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The Bruce Lee biopic is formulaic and lacks the thrust of his punch

The story picks up only when two Asian martial arts masters face-off in a spectacular display of skills

mumbai Updated: Sep 29, 2017 17:39 IST
Rashid Irani
Rashid Irani
Hindustan Times
Shaolin,Kung-fu,Bruce Lee
Director George Nelfi paints a fairly conventional portrait of the action icon (Bruce Lee) whose street fighting style was anything but conventional

  • Direction: George Nolfi
  • Actors: Philip Ng, Yu Xia
  • Rating: ** ½

Never mind Jackie Chan, Jet Li and other popular chop-socky heroes, 44 years after his death, Bruce Lee still remains the foremost legend in martial arts.

Lee’s origin story focuses on a brutal ballet of kung-fu, involving the ambitious young immigrant Lee (Philip Ng) and an established Shaolin master (Yu Xia).

Although the outcome of the privately sponsored 1964 San Francisco contest between Bruce Lee and Wong Jack Man has been the subject of debate over the decades, there is no denying that it propelled Bruce Lee to superstardom.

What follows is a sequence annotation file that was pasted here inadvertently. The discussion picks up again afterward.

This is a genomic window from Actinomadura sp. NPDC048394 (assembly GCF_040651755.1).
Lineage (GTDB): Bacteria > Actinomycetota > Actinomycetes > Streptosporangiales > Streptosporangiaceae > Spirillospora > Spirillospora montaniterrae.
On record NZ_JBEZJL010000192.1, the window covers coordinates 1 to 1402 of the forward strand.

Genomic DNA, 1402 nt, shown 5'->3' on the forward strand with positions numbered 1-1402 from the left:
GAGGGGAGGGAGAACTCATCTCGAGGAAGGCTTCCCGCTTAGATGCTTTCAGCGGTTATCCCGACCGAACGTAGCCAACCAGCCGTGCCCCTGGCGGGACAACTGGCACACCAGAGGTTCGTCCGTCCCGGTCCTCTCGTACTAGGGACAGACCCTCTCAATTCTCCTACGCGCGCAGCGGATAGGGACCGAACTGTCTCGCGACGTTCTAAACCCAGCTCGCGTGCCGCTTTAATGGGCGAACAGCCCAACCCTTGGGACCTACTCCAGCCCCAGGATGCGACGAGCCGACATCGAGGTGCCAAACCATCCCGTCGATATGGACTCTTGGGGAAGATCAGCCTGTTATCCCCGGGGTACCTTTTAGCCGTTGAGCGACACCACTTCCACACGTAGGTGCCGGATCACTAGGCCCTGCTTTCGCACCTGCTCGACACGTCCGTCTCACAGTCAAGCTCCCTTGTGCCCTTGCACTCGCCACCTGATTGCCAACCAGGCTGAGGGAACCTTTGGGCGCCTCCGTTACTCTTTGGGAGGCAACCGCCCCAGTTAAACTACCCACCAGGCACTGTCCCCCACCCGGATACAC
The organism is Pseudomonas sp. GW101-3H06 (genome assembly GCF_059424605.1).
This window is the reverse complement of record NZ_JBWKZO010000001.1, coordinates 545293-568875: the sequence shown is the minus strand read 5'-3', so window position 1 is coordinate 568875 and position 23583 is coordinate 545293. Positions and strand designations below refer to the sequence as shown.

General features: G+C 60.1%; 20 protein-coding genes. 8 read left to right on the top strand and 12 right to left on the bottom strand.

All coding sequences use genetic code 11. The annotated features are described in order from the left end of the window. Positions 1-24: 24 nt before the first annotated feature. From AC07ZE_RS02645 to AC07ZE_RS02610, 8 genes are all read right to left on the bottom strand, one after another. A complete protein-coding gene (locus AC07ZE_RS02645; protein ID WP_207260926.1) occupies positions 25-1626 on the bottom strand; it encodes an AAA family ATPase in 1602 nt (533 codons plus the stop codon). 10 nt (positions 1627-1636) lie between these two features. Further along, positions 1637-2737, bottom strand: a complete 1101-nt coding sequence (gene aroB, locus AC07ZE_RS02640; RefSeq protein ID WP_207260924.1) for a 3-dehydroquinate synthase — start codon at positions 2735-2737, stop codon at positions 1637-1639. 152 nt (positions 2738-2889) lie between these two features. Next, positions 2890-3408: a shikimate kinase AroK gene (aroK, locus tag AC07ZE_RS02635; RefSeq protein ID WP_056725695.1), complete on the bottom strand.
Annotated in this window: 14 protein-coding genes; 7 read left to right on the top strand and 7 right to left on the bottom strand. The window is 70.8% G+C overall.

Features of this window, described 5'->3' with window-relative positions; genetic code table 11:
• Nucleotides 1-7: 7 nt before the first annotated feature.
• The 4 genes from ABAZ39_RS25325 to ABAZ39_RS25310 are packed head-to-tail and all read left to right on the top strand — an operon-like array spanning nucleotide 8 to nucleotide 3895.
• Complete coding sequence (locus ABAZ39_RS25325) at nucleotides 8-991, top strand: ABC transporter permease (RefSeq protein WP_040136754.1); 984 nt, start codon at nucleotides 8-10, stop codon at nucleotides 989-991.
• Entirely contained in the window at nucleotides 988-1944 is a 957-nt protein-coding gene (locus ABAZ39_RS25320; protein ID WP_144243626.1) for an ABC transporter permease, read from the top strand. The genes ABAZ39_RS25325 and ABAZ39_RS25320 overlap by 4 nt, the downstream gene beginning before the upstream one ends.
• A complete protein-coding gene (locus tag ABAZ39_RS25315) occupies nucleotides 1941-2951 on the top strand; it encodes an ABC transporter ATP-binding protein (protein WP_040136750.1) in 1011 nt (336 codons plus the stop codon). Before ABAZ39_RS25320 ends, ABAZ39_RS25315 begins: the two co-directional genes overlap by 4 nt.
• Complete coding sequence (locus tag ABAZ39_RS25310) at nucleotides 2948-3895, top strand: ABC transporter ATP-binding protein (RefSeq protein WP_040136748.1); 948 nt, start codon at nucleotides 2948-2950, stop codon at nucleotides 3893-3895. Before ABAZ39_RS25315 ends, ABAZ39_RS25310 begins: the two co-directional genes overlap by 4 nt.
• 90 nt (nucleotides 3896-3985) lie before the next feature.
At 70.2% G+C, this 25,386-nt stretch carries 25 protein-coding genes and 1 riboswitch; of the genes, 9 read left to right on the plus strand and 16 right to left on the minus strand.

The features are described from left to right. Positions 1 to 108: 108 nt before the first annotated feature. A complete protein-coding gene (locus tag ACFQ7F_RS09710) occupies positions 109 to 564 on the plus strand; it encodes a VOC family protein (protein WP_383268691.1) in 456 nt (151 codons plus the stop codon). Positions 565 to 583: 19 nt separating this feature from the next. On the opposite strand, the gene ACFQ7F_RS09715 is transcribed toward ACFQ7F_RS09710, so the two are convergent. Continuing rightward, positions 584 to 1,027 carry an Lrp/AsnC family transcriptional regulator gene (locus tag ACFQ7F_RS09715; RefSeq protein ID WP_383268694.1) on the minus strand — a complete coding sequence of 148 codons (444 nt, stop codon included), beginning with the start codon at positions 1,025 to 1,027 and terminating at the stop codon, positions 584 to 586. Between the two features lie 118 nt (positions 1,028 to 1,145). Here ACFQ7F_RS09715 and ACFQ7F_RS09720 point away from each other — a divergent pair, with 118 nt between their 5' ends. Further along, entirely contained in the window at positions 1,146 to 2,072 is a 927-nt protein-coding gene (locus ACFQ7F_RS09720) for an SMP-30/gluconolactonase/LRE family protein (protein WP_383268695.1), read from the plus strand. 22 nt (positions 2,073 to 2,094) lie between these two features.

Birth of the Dragon is formulaic stuff derived from a script full of longueurs. After a somewhat sluggish start, which introduces us to Lee’s ineffectual Caucasian student (Billy Magnussen), the story kicks into high gear with the two Asian opponents showcasing their differing martial arts skills.

The pulverising action sequences, including a climactic dance of destruction in a Chinese restaurant, are choreographed by the celebrated Hong Kong-based ‘martial arts designer’ Corey Yuen. Apart from the two principal stars none of the other actors display any evidence of acting ability.

Director George Nelfi (The Adjustment Bureau, 2011) paints a fairly conventional portrait of the action icon whose street fighting style was anything but conventional. Overall, Birth of the Dragon showcases sufficient kick-ass moves to thrill the legion of Bruce Lee fans.

First Published: Sep 29, 2017 17:39 IST